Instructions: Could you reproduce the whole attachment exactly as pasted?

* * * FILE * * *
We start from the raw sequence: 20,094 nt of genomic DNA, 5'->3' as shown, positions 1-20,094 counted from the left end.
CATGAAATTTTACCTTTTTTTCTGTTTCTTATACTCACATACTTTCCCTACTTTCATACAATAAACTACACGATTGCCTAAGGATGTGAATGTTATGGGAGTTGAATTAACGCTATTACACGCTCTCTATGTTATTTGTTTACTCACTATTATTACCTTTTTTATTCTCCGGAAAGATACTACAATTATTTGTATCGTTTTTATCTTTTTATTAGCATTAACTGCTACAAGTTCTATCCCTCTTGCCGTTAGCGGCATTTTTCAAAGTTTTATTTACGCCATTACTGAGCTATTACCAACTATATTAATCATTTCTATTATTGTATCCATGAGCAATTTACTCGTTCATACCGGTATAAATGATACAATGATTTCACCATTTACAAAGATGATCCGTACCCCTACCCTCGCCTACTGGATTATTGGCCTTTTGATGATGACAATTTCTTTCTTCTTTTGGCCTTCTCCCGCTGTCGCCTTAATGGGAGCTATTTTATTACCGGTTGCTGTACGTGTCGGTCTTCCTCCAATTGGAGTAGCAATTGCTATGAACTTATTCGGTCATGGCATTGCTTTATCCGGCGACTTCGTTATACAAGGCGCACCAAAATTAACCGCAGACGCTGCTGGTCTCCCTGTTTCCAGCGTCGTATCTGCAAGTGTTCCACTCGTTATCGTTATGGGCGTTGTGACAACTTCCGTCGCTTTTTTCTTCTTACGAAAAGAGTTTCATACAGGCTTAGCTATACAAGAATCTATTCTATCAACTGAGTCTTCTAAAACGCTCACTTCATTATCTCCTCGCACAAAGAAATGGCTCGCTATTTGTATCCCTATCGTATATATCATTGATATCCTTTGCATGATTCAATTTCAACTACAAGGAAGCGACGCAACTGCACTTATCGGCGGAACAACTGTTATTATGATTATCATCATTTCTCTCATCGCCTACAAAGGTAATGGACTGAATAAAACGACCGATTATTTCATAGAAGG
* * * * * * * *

We start from the raw sequence: 20,094 nt of genomic DNA, 5'->3' as shown, positions 1-20,094 counted from the left end.
CATGAAATTTTACCTTTTTTTCTGTTTCTTATACTCACATACTTTCCCTACTTTCATACAATAAACTACACGATTGCCTAAGGATGTGAATGTTATGGGAGTTGAATTAACGCTATTACACGCTCTCTATGTTATTTGTTTACTCACTATTATTACCTTTTTTATTCTCCGGAAAGATACTACAATTATTTGTATCGTTTTTATCTTTTTATTAGCATTAACTGCTACAAGTTCTATCCCTCTTGCCGTTAGCGGCATTTTTCAAAGTTTTATTTACGCCATTACTGAGCTATTACCAACTATATTAATCATTTCTATTATTGTATCCATGAGCAATTTACTCGTTCATACCGGTATAAATGATACAATGATTTCACCATTTACAAAGATGATCCGTACCCCTACCCTCGCCTACTGGATTATTGGCCTTTTGATGATGACAATTTCTTTCTTCTTTTGGCCTTCTCCCGCTGTCGCCTTAATGGGAGCTATTTTATTACCGGTTGCTGTACGTGTCGGTCTTCCTCCAATTGGAGTAGCAATTGCTATGAACTTATTCGGTCATGGCATTGCTTTATCCGGCGACTTCGTTATACAAGGCGCACCAAAATTAACCGCAGACGCTGCTGGTCTCCCTGTTTCCAGCGTCGTATCTGCAAGTGTTCCACTCGTTATCGTTATGGGCGTTGTGACAACTTCCGTCGCTTTTTTCTTCTTACGAAAAGAGTTTCATACAGGCTTAGCTATACAAGAATCTATTCTATCAACTGAGTCTTCTAAAACGCTCACTTCATTATCTCCTCGCACAAAGAAATGGCTCGCTATTTGTATCCCTATCGTATATATCATTGATATCCTTTGCATGATTCAATTTCAACTACAAGGAAGCGACGCAACTGCACTTATCGGCGGAACAACTGTTATTATGATTATCATCATTTCTCTCATCGCCTACAAAGGTAATGGACTGAATAAAACGACCGATTATTTCATAGAAGG